Fisheries Management at Otter Slough Conservation Area
Today our first stop was at a wetland conservation area are called Otter Slough. Otter Slough is managed by the Missouri Department of Conservation. It contains over 2700 acres of flooded groundwater that is inhabited by a variety of fish and wetland birds. Each pond on the property acts like its own ecosystem with different biodiversity’s. This is beneficial as different species of fish can live within the different ecosystems. Most of this wetland area at one time was drained for agricultural use but has since been reclaimed by the government for the conservation initiative of fish species. There are many benefits of this conservation area in terms of the preservation of endangered species as well as providing space for recreational activities for the general public.
The mission of the conservation area is to serve and protect the forest, fish and wildlife resources of the state. To aid in this mission there are 9 states run hatcheries; 5 of which are cold-water specific species and 4 warm water specific species. These hatcheries are used to try and replenish the fish populations in public lakes.
Salvador Mondragon who is the Fisheries Management Biologist explained the entire hatcheries process to us. From how they chose their pond location all the way to how they select which fish species they are going to raise. The selection of fish does not vary too much from year to year, as there are certain species that are stocked there every year. They also have some species that the conservation will get a request to stock. One species that is being grown for the restoration projects is Alligator gar. Most anglers do not like this species but there is a positive role that this species has in improving the environment of the lakes and ponds. Most ponds have low-pressure diffusers or paddlewheel aerators so that when oxygen levels get low they can aid in increasing those levels. Most species are fed 32% protein feed consisting of soybean meal and some fishmeal as well as the occasional shrimp.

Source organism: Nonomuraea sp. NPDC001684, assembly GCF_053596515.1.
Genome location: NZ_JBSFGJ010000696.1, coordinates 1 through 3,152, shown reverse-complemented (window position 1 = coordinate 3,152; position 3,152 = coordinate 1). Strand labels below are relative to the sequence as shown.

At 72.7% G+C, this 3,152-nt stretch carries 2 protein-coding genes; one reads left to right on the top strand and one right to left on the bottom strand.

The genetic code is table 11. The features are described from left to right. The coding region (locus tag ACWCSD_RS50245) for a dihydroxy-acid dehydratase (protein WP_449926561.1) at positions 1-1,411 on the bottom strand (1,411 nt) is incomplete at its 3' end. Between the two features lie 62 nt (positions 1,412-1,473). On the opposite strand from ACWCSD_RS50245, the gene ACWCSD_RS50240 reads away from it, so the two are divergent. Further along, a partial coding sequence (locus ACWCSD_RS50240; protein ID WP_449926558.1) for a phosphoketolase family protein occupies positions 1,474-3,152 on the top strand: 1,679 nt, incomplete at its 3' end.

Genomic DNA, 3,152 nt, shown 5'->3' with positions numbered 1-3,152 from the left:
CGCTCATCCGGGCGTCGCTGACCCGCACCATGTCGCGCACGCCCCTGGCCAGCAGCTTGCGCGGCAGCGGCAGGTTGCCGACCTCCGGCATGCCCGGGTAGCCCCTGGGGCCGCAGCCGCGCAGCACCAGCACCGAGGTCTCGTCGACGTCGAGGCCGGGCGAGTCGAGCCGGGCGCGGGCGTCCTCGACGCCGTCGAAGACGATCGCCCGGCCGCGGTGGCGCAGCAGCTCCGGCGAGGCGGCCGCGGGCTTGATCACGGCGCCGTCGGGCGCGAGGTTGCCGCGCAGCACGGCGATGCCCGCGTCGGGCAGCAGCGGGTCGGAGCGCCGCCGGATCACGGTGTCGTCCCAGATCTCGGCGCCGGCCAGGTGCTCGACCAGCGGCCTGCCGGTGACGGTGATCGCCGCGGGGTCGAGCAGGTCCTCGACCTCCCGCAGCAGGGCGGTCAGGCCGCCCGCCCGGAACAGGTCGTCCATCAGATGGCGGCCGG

Some of the more common hatchery designs are aquariums, round tanks, broodstock tanks, Chesapeake raceways or lost valley raceways. One preventive measure that the conservation authority is taking is that they only grow native fish species outside in ponds and all non native species must be grown inside in a closed loop system which hopefully will prevent wild escapes that could cause problems.
Overall it was an interesting visit to hear about what the state of Missouri is doing in terms of their conservation of species and the environment. The theme today was about fish production and conservation. My first learning point for the day for the day was about how many different species of fish the conservation area are growing to aid in replenishing and slowing down the loss of endangered species. My second learning point was about the production of fish and how you have 2 harvests per year depending on when you start growing your fish. My third learning point for the day was about the benefits of having the floodwater areas and the microclimates that it creates for the surrounding area, which allows for different agricultural uses.
My assessment of the visit was that it was interesting but not what I expected. I was prepared for more of a fish farm setting rather than a conservation area but it was educational to say the least.